Student-athlete by day, serving the Chick-fil-A dining room by night. It sounds crazy that Malik Goethe plays football, wrestling, lacrosse, but still manages to work. Malik started working at Chick-fil-A last July. He wanted to take some responsibility and start making some money on his own.
Practicing all year long Malik has to work late every day, sometimes not leaving work until 11:30. He has to leave 10 minutes early every practice to make sure he gets to work on time. Where some kids after school hang out with friends, play video games, or do their schoolwork Malik finds himself very busy and his job restricts him from having the pleasure to do the things he likes to do. He says working actually makes him more responsible because it stops him from wasting his time.
“It puts more pressure on me and I feel like I'm always busy rather than wasting my time and it has made me a lot more responsible.”
Not only does Malik stress about his late hours at Chick-fil-A but he also finds himself struggling to even get to work. After practice he needs to quickly go home to change into his work clothes and take an Uber to Chick-fil-A, so forgetting something can really shoot Malik in the foot because he has no one to bring his things. Malik found himself in these kinds of dilemmas far too many times.
“I had left my shoes once at home and I had started @ 6 and it’s was 5:45 and I get there to realize I left them and had to Uber all the way home and back”
But it’s Malik’s attitude and the fun environment at Chick-fil-A that keeps Malik from going insane. Many of the kids Malik works with are his friends from school, he claims that working along his friends rather than strangers has really helped keep his job interesting. The bond that ties his friends together in the workplace can never be broken he says.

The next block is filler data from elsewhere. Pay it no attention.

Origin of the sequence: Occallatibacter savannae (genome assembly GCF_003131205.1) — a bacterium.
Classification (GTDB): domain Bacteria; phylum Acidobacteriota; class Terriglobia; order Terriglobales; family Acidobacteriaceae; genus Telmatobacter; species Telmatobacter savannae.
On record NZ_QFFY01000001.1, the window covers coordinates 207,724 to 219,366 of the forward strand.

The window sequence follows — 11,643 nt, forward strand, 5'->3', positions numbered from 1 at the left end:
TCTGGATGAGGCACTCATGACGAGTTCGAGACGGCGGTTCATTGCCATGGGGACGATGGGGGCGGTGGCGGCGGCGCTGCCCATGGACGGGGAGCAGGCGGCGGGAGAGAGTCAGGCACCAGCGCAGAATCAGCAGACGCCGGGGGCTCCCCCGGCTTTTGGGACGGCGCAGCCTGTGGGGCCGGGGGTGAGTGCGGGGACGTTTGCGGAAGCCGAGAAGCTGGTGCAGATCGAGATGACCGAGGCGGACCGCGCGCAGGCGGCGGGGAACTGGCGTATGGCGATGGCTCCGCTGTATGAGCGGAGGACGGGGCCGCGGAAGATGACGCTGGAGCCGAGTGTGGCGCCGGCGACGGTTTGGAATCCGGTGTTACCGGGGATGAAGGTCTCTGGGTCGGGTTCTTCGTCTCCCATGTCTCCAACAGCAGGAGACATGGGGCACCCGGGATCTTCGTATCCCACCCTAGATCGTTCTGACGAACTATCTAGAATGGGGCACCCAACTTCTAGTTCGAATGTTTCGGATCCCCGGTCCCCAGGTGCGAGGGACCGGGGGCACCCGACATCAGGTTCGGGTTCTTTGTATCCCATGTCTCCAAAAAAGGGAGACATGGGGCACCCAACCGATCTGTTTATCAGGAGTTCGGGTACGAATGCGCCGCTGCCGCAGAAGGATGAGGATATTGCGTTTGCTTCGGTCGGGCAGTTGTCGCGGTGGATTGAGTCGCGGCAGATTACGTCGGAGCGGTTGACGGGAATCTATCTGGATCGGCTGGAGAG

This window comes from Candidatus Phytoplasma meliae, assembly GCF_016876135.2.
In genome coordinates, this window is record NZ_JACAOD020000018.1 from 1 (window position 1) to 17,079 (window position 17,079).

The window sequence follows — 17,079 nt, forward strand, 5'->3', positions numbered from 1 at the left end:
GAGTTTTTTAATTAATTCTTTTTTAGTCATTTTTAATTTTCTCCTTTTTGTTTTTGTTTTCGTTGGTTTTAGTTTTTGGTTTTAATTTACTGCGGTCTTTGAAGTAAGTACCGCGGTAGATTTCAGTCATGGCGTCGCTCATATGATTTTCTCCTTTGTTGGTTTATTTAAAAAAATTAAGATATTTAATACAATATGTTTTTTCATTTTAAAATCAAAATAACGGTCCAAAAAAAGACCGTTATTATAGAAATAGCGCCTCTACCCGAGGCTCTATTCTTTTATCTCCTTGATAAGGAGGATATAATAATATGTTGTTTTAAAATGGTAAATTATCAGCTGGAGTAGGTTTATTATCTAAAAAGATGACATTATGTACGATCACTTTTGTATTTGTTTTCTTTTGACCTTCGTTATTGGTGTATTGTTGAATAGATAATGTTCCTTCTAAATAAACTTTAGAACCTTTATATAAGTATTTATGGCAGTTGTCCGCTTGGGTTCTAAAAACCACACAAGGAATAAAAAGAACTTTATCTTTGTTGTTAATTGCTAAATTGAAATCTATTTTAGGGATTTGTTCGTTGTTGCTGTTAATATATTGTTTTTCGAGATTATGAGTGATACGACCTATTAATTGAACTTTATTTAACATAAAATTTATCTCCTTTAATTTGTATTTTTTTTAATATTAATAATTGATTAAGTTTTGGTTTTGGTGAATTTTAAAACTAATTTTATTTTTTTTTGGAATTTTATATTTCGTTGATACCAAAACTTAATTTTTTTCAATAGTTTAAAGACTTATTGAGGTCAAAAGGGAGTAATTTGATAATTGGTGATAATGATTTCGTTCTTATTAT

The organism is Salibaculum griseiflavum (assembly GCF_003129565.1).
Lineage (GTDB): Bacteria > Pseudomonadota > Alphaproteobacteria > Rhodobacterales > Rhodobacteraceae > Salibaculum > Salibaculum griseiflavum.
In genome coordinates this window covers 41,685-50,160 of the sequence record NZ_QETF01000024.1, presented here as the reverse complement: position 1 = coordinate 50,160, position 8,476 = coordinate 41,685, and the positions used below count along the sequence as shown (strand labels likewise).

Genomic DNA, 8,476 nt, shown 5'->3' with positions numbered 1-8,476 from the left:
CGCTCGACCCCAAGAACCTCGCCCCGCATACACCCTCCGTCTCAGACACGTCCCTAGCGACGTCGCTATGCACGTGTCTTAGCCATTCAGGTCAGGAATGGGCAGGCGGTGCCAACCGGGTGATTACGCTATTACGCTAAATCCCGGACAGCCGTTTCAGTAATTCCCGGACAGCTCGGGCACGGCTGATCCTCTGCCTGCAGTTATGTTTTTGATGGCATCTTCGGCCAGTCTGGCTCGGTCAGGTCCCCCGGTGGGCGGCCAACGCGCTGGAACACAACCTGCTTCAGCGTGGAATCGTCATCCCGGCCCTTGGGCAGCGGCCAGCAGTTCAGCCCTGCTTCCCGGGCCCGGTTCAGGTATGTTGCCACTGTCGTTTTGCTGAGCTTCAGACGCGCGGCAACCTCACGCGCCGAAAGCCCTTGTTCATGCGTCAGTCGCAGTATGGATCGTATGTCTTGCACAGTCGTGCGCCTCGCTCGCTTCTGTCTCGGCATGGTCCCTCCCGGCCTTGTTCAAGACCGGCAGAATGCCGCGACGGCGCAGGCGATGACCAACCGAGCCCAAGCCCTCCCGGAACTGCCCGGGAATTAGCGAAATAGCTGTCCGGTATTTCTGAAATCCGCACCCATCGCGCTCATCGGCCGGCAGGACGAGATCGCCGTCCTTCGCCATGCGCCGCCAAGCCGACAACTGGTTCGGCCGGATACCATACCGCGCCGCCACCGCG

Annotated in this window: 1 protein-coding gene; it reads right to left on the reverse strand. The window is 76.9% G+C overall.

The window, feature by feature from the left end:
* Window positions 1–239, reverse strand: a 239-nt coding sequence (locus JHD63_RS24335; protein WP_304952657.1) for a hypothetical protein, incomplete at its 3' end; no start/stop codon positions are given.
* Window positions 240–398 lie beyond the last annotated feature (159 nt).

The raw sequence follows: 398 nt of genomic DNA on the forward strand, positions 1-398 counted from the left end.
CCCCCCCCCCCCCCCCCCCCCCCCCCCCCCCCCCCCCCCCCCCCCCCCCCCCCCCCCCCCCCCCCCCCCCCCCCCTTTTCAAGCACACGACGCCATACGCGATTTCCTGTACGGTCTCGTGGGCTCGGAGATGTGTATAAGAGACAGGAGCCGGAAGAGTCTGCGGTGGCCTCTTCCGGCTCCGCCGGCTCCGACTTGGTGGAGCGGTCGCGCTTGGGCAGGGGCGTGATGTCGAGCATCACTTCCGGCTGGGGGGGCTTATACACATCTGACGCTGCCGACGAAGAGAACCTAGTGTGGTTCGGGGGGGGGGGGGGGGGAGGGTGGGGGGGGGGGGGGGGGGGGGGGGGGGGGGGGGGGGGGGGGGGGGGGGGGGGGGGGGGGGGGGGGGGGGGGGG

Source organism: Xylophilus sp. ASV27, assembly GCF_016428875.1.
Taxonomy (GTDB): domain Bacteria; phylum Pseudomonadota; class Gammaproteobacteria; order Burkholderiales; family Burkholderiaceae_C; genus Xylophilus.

“Malik is a very funny guy and I have fun working with him. On our free time, we would always kid around and laugh at the many jokes being tossed around.”
Linsky initially thought of mediation as “some hippy stuff,” but kept having people enter his life who were very intelligent and well rounded who meditated. “Just like going to the gym or taking a shower it was part of their day,” he says. But as he kept running into people in life who meditated, he said, “Maybe there is something to it,” and decided to give it a try.
There are two types of meditation: silent and guided. Silent meditation is when you meditate without voice and music and guided meditation is lead by a professional using music and voice.
Linsky describes how he has been using guided meditation by philosopher Sam Harris. “In that 10 to 15 minute block Sam [the speaker] talks a couple times. Sometimes more than others, sometimes he's trying to draw your attention to certain things, sometimes there's a lot of silence. Linsky has been starting his day with meditation for over a month now and says, “My goal is when I finish this first 50 days, then I'm gonna try to do some totally silent things but keep it around the 10-15 minute realm.”
For some people, “the ultimate goal is to do four to ten days of intensive [meditating], where you don't do anything but this for a period of time and it is supposed to be pretty transformative for people who get really into it.” Though it is not on Linksy’s radar now, it may be in the future.
“My advice [about meditation] is similar to my advice about physical health. Don't do what I did and wait until I was 30 to start pursuing these things. Try it and if it's not for you, or if it's not for you now, you haven't lost anything and you have the potential to gain a whole lot.”